Blogging the Amendment

Offering a Forum to Discuss the Pros and Cons of the Marshall/Newman Amendment

Bearing Drift is Asking a Good Question

Bearing Drift asks “So, Exactly How Is This ‘Limited’ Government?” James Atticus Bowden responds with arguments about the history of marriage and government as institutions and the influence of Liberal Secular Humanists in the definition of “cultural consensus.”

What do you think?  Is the proposed marriage amendment an example of “limited government”?  Is there a compelling reason for government to limit the benefits of government defined unions to “marriages” between one man and one woman?  Why shouldn’t America adopt the English and French tradition of a civil marriage/union and a separate religious sacrament?


June 30, 2006 - Posted by | limited government


  1. While we’re redefining marriage, let’s redefine minority. I’d love to share in the advantages of a government-protected group that I’m discriminated from receiving.

    Comment by Insider | June 30, 2006 | Reply

  2. I wish I could say that I understood the point that you are trying to make. No one is redefining marriage in this campaign. The proponents of the amendment are, however, trying to extend the reach of government into the private lives of all unmarried Virginians in order to constitutionalize their view that “marriage” is the only permitted way that two people can choose to legalize their commitment.

    Neither is the amendment about giving anyone, except married couples, any advantage. It would, however, write into the Virginia bill of rights, for the first time, a statement of exclusion, denying rights to all unmarried couples.

    And, I’m not sure what government-protected group to which you are referring and from which you, apparently, feel excluded. Every American is protected by the constitution from arbitrary and capricious acts by the government and entitled to the equal protection of the laws under the 14th amendment to the Constitution.

    Comment by VoteNO | June 30, 2006 | Reply

  3. “denying rights to all unmarried couples”

    You really believe “denying” the rights of marriage to “all unmarried couples” is a mistake? I think doing so constitutes the very definition of marriage, as a unique relationship of the union of the complementary parts of humanity and the foundation of our society. After all, if marriage had no distinct rights from any other status why should the state even license marriage, why would anyone get married?

    Seriously, I suspect you didn’t mean to imply as much… rather you meant to imply the Anti-Marriage Amendment crowd’s hollow claim that the Marriage Amendment will shatter “any recognition of any unmarried relationships”… including the Powers of Attorney, contract rights, wills, etc despite the fact that you have no credible, recent, and sustained legal examples as we, the supporters of protecting marriage from judicial redefinition do for our claims (see Goodridge in MA).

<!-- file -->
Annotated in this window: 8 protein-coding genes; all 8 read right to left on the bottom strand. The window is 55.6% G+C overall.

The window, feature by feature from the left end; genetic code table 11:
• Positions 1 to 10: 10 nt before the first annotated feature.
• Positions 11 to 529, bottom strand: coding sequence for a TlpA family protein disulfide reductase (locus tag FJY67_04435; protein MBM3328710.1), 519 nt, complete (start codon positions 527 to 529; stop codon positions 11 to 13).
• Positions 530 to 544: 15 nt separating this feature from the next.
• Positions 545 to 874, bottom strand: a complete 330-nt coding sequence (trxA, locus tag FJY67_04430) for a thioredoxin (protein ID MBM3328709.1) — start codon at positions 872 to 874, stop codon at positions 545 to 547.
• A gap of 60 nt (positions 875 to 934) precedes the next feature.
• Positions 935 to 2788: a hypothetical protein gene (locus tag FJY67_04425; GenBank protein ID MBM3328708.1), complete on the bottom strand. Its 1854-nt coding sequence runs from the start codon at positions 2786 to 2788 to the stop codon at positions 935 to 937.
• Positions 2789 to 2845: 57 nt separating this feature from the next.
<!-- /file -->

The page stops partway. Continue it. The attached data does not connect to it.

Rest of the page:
Comment by Sophrosyne | June 30, 2006 | Reply

  4. Back to name calling again…do you really need to make up a name for The Coalition to bolster your arguments?  Are they that weak?

    If you think that a Massachusetts state judge interpreting a Massachusetts state constitution is somehow relevant to the question whether Virginia’s current ban on same-sex marriage or same-sex unions would be upheld if directly challenged, you have some additional research to do at the law library.

    The fact is that same-sex marriage has been against the law in Virginia without any legal challenge for 30 years and the same-sex civil union ban has been the law for 3 years. The only “current” court case on point is one in which two judges relied on HB 751 as grounds to refuse to enforce a child custody agreement executed by parties to a civil union legally made in another state.

    It is your side that is without foundation for its argument that there is some emergency in Virginia that compels enshrining this far reaching and draconian proposal in our Virginia bill of rights.

    Comment by VoteNO | June 30, 2006 | Reply

  5. As I said in more detail at Bearing Drift, this is a misuse of the amendment process in a futile effort to alter the course of cultural shift. The “redefinition of marriage” that has become a constant talking point on the right has already occurred, namely the fact that most people now have an expectation of marriage as a freely chosen partnership between two equal, adult human beings, rather than what it was until fairly recently in history, an arranged relationship founded on inequality. It’s instructive that the groups behind this sort of effort are always stridently anti-feminist.

    The “urgency” of the drive behind this amendment is simply the fact that very soon it will no longer be possible. Partnerships between equals are a social good, and we will look back on this kerfuffle and wonder what we were thinking.

    The special interest groups that want to interfere with cultural shifts are not at all interested in limited government – they can’t be. Limited government would allow the natural progression of a free society toward greater equality and liberty to unfold, and they don’t want that.

    Comment by David | June 30, 2006 | Reply

  6. “most people now have an expectation of marriage as a freely chosen partnership between two equal, adult human beings” [i.e. same-sex marriage]